7 Transformers: The Last Knight – Junkyard Scene
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Clearly, this Transformers movie franchise has a flair for extravagance with its scenes. After all, the entire movie is centered around high-performance vehicles that transform into huge, towering robots – doesn’t get any more extravagant than that! 2017’s Transformers: The Last Knight wasn’t an exception when it came to the amount of coin that was spent on the execution of certain scenes. Without even factoring in the paycheck of Mark Wahlberg or Anthony Hopkins, the junkyard scene alone cost $15 million worth of investment to create the vision of the film director, Michael Bay. When they located an area north of the Deer Point Airport in Arizona, it reportedly took 10 days and 3,000 hotel nights to bring this particular vision to life!
6 Saving Private Ryan – D-Day Scene
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Of all the movie genres requiring expensive productions, war films would have to take the cake. The amount of death, explosions, make-shift ammunition, and military vehicles needed to replicate a certain era in history is noticeably a daunting task. So in 1998 with the release of Saving Private Ryan, starring Tom Hanks and Matt Damon, remaking the World War 2 Normandy Invasion would prove to be a costly venture. The actual war of 1944 claimed the lives of 135,000 Americans and 320,000 Germans, which gives you an idea of the amount of carnage that occurred. According to Star Biz, the D-day scene cost a whopping $12 million for 25 minutes, which is the entire net worth of some people! Nevertheless, it was ranked as one of the “greatest battles” in cinema, and the movie itself grossed $482 million. Kudos to you, Steven Spielberg.
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5 Superman Returns: Krypton Scene
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Although it didn’t rake in as much as was expected at the box office (around the $390 million mark) the 2006 superhero film, Superman Returns took viewers into the life of one of DC Comic’s most beloved heroes. Superman is portrayed by Brandon Routh and is depicted as coming back to earth to resume life as a common earthling. On a gross budget of $223 million, director Bryan Singer spent $10 million on an abstract and visually mesmerizing portrayal of Superman’s homeworld, Krypton. However, the scene was later deleted from the movie, making it the most expensive deleted movie scene of all time. The next appearance Superman would make on-screen would be in 2013 in Man of Steel, with a new lead actor as Henry Cavill and a new director, Zack Snyder. The change was good and possibly needed, as the film grossed $668 million at the box office.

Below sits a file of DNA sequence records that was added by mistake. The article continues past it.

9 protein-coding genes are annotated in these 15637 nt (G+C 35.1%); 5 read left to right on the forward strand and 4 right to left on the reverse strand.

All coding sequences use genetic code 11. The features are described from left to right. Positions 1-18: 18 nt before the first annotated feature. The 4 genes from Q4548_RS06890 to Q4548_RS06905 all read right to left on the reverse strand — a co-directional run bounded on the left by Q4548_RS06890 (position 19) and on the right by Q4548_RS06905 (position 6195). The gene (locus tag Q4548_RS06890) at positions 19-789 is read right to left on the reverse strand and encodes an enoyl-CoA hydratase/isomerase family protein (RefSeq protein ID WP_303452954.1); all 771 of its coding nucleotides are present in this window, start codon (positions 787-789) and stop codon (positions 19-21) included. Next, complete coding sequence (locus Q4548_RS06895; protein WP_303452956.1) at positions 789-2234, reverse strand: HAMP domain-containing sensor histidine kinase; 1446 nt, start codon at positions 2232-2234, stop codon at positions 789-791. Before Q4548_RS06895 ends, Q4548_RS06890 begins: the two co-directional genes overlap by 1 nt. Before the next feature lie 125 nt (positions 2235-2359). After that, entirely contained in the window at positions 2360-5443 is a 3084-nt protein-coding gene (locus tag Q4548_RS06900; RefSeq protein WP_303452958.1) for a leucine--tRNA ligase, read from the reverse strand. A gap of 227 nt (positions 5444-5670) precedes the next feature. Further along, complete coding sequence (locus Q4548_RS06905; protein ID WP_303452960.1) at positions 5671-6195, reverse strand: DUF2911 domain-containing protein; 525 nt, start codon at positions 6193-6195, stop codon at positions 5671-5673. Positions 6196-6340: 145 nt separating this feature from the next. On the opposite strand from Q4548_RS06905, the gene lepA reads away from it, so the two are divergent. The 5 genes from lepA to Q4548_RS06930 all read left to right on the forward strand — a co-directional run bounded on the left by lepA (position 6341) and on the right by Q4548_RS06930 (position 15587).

4 Pearl Harbor – Bombing Of Pearl Harbor Scene
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So far, we’ve learned that when it comes to film directing, bloody war scenes and model-replicated shipwrecks can be expected to eat a chunk out of the film’s budget. Add both these elements into a single film, like Michael Bay’s romantic war drama, Pearl Harbor, and you can undoubtedly expect million-dollar scenes. Starring Ben Affleck, Josh Hartnett, and Kate Beckinsale, the film presented a fictionalized portrayal of the 1941 Japanese attack on the U.S. naval base, Pearl Harbor, located in Honolulu, Hawaii. Surprisingly, the explosions were not the work of CGI but were generated with loads of dynamite and gasoline to blow up actual inactive Navy ships. Talk about keeping it real! The bombing scene of Pearl Harbor would cost $5.5 million while the film grossed $449.2 million at the box office.